Last month I went into a Costco and received a booster shot for my Johnson & Johnson vaccine, which I received in March. I travelled about two hours for that first shot in March, because information was trickling in slowly with regard to when the vaccine would be available in my city. As it turns out, I could have gotten it about five days later. Still, I would have driven more hours than two to get the vaccine as soon as possible.
Fast forward from March to summertime. Talk of booster shots begins. But all I’m hearing is, “getting that 3rd shot!” Anyone who received the J&J got the supposedly “one and done”. Clearly, I knew that anyone who got vaccinated, regardless of which one they got, would be encouraged to get a booster. No one was talking of “that 2nd shot!” for those of us who got the J&J. Eventually it was included in the conversation, thankfully.
I’d heard about people (who had received the J&J vaccine) lying in order to get a booster, basically just saying they haven’t received a shot at all. My partner, Gwenn, and I discussed doing that a few months ago but decided against it. We’d wait for more official information to come in. But our patience wore very thin when the FDA tabled discussion about J&J during their big meeting. With a cousin’s wedding, which required vaccination to attend, and a Halloween event the following weekend approaching, my belief that my single dose of J&J would be able to offer me adequete protection waned.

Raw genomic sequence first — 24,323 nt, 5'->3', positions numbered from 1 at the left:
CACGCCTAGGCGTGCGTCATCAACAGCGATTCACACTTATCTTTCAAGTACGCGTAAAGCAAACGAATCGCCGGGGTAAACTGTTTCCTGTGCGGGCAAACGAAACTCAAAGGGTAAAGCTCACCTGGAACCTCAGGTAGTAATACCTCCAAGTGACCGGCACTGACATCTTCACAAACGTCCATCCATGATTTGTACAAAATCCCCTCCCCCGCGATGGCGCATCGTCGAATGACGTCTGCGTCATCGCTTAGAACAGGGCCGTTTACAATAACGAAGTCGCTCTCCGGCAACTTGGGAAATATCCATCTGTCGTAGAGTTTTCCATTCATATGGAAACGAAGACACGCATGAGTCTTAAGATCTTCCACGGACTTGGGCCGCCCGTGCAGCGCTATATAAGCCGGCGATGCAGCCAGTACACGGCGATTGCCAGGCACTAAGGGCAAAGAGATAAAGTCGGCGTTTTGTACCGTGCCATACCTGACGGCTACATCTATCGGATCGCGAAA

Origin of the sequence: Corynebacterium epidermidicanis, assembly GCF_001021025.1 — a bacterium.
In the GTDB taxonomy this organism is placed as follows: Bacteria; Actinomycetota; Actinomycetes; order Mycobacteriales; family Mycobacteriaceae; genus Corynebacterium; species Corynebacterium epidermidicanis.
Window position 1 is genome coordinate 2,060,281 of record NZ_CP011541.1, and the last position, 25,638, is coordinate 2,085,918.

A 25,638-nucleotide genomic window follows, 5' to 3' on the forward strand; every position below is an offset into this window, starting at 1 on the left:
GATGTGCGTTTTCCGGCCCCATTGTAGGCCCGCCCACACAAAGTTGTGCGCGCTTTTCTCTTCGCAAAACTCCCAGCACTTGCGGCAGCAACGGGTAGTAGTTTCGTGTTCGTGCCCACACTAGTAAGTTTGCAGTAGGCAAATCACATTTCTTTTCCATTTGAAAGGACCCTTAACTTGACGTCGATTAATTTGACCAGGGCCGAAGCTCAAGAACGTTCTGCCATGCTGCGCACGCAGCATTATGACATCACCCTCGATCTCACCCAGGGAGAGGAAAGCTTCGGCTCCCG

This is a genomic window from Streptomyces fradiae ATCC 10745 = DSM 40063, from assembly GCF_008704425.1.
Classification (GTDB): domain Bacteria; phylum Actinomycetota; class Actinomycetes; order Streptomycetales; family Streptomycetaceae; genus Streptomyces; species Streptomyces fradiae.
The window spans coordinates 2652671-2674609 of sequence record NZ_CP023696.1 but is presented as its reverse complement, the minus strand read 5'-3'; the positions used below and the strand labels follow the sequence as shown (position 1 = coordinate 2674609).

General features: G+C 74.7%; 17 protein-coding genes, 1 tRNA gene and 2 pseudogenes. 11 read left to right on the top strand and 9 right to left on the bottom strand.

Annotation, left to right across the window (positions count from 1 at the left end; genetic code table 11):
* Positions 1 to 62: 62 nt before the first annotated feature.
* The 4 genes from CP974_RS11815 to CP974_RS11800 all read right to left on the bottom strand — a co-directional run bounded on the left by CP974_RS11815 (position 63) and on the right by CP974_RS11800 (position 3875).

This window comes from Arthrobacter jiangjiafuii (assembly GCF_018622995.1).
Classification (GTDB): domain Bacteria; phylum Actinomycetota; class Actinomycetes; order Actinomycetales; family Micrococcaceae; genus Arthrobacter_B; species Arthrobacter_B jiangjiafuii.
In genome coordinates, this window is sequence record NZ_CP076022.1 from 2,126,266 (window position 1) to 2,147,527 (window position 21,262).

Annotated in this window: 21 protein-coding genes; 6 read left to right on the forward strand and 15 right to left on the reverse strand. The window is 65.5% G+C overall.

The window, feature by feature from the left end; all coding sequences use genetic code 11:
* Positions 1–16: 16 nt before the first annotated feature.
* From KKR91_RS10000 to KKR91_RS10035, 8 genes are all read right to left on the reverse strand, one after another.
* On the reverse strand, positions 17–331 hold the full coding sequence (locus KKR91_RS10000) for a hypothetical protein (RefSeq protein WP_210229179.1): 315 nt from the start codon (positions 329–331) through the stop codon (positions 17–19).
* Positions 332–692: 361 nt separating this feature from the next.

There was literally no one else taking Costco up on their vaccines when Gwenn and I went in on a Monday afternoon. I didn’t feel super-psyched to lie, but intellectually I knew that waiting for the FDA to get around to J&J would be the difference between being more protected in time for the social events that were fast approaching. I was able to relax a little and actually enjoy those events by being proactive.
Official information about COVID-19, the vaccinations and the boosters has been patchy at times. I know the whole thing has been a bit of a moving target and I try not to be overcritical of the official process. At the same time, my health and well-being needs to be a priority. I want to survive as many pandemics as my lifespan can handle. And part of that requires trusting the process while also trusting my instincts.
Hope this finds you well.